BIT – Week 1 – Bios of Influential Figures
Vannevar Bush was one of the most important scientists/engineers/administrators/inventors people of the 20th century. He firmly believed military strength was critical for preserving democracy. A professor at MIT in 1931, he built the first analog computer for solving incredibly complex differential equations. The U.S. Navy hired him to build more war technologies as WW2 was beginning.
World War II was Bush’s prime. He approached President Franklin Roosevelt with a single-page plan for building an organization of science & technology research for the military, which Roosevelt funded within 10 minutes, and eventually he led the new Office of Scientific Research & Development. By 1940, he was the most influential person in science, even though, as he wrote in a memoir, “I made no technical contribution to the war effort. Not a single technical idea of mine ever amounted to shucks.” He instead—daring at the time—contracted many of his researchers to universities & corporations, in total over 6,000 men (emphasis on “men”) & funded them with $3 million/week (now equivalent to half a billion dollars per week!). 2/3 of physicists in the U.S. worked for him. Their lab figured out the mass production of penicillin, among many other accomplishments. He appeared on the cover of Time in 1944. In 1945, he led in advising President Truman to use the atomic bomb against Japan, which he was involved in developing.
After the war, his power waned. His recommendations led to the creation of the National Science Foundation. He wrote several essays & books, including “As We May Think,” some of which are considered to still influence military-science policy today, filed hundreds of patents, won various awards, continued working at MIT, and advised various scientific efforts. Though a key figure in the buildup of the military-industrial complex, he later wrote it had gone too far. In 1970, he wrote, “We need a revival of the essence of the old pioneer spirit which conquered the forest and the plains…and left its thinking and its philosophy for later and quieter times. This is not a call for optimism; it is a call for determination.”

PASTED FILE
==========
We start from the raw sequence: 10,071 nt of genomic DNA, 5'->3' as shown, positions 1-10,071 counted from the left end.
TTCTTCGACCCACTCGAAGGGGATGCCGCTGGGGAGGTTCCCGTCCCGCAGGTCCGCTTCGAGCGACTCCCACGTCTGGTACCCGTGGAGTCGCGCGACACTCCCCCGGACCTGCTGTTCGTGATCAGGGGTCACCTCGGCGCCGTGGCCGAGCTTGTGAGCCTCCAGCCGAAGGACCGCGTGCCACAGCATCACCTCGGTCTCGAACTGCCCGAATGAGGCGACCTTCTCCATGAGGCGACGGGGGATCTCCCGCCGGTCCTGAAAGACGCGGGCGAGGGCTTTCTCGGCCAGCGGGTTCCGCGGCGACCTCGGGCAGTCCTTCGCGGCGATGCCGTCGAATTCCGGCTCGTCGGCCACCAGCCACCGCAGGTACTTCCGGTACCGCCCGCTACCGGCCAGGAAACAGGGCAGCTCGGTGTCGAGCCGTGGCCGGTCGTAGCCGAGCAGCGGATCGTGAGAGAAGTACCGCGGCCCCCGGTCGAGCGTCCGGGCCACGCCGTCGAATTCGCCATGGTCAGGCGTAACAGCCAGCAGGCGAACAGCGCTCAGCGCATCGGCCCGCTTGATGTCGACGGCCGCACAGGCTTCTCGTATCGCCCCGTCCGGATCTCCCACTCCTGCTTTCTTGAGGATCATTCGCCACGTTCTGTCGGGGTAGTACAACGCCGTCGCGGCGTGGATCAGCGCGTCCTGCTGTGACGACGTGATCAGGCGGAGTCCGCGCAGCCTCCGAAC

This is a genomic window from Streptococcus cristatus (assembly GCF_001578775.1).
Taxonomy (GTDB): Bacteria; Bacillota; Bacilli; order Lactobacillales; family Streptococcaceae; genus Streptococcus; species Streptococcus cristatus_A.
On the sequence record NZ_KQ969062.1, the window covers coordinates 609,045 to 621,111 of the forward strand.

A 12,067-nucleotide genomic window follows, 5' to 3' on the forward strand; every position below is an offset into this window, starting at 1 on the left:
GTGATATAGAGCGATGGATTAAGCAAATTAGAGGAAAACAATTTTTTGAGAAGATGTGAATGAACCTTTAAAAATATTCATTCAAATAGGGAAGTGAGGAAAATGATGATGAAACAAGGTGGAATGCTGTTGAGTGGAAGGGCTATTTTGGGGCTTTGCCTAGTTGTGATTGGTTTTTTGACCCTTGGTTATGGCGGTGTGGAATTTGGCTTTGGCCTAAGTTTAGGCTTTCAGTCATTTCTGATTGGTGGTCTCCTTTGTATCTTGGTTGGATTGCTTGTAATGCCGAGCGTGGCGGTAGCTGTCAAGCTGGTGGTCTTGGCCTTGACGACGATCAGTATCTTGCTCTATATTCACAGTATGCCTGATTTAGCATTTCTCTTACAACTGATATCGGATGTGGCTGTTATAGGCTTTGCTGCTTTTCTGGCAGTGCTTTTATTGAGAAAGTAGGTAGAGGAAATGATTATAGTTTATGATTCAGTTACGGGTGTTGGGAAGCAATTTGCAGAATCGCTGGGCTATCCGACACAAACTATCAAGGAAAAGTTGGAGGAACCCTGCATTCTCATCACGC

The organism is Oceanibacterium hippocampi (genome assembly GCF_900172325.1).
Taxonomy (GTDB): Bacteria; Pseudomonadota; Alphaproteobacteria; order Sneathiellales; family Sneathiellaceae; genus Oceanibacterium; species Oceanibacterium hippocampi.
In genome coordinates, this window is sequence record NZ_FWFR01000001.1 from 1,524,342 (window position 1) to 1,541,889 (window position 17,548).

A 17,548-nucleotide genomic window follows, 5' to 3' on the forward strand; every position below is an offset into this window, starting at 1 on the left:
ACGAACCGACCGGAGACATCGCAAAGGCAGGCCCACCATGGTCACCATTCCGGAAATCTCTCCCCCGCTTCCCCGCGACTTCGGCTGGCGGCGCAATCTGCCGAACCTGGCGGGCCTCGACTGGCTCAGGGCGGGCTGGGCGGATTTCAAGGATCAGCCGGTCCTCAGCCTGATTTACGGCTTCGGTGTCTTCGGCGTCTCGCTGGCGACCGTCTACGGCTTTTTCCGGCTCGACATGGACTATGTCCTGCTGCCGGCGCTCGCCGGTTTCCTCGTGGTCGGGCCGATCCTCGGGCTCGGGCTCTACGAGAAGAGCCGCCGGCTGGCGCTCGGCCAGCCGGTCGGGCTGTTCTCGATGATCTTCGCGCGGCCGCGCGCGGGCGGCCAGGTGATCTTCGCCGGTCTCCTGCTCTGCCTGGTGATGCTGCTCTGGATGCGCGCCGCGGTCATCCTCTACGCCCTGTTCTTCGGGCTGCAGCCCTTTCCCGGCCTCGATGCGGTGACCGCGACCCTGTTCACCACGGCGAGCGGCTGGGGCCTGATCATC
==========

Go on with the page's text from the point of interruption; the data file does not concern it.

Douglas Engelbart is a key figure in the development of the internet and personal computers, best known for inventing the mouse in 1964. At age 25, in 1950, he had an epiphany, a “complete vision of the information age.” He saw himself “in front of a large computer screen full of different symbols.” After working with radar consoles in WW2, he envisioned computers becoming personal workstations with graphical interfaces people could understand.
In 1968, during the Vietnam War, as part of the Stanford Research Institute (SRI), funded by NASA & the Defense Department, he put together an hour’s presentation to demonstrate his ideas. To paraphrase his NYT obituary: in front of a mouse and keyboard and a projected computer display, he showed a networked, interactive computing system for scientists to collaborate. He demonstrated the mouse for the first time, along with text editing, video conferencing, hypertext and windowing. Even still, this demonstration is called “the mother of all demos.” Steve Jobs borrowed the idea two decades later for the Macintosh.
In 1960, he described the process that became Moore’s Law. Engelbart was one of the first to realize what increasingly-powerful computers could do for people—they could augment intellect—and his contributions have given lasting shape to all modern computers. In one talk, speaking about the future, he said, “Boy, are there going to be some surprises over there.”